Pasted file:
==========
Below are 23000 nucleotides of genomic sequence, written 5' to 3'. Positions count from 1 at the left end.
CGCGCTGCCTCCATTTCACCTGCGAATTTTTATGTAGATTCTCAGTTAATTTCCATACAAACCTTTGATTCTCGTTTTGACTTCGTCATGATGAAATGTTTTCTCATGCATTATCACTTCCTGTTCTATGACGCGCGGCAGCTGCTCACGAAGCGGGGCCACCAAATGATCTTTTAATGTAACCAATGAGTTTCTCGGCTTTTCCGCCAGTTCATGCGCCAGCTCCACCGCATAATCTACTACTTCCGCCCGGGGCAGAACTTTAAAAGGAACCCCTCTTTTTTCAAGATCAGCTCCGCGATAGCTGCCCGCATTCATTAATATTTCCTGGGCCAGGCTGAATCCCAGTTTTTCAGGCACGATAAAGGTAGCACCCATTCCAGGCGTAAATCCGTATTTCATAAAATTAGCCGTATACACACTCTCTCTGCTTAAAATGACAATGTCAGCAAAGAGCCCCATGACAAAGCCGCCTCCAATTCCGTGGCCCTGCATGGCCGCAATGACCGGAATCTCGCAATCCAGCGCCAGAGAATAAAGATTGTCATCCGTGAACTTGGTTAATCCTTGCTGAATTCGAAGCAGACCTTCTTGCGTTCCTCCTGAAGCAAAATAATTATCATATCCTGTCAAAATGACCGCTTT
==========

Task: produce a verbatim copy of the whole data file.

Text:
Below are 23000 nucleotides of genomic sequence, written 5' to 3'. Positions count from 1 at the left end.
CGCGCTGCCTCCATTTCACCTGCGAATTTTTATGTAGATTCTCAGTTAATTTCCATACAAACCTTTGATTCTCGTTTTGACTTCGTCATGATGAAATGTTTTCTCATGCATTATCACTTCCTGTTCTATGACGCGCGGCAGCTGCTCACGAAGCGGGGCCACCAAATGATCTTTTAATGTAACCAATGAGTTTCTCGGCTTTTCCGCCAGTTCATGCGCCAGCTCCACCGCATAATCTACTACTTCCGCCCGGGGCAGAACTTTAAAAGGAACCCCTCTTTTTTCAAGATCAGCTCCGCGATAGCTGCCCGCATTCATTAATATTTCCTGGGCCAGGCTGAATCCCAGTTTTTCAGGCACGATAAAGGTAGCACCCATTCCAGGCGTAAATCCGTATTTCATAAAATTAGCCGTATACACACTCTCTCTGCTTAAAATGACAATGTCAGCAAAGAGCCCCATGACAAAGCCGCCTCCAATTCCGTGGCCCTGCATGGCCGCAATGACCGGAATCTCGCAATCCAGCGCCAGAGAATAAAGATTGTCATCCGTGAACTTGGTTAATCCTTGCTGAATTCGAAGCAGACCTTCTTGCGTTCCTCCTGAAGCAAAATAATTATCATATCCTGTCAAAATGACCGCTTT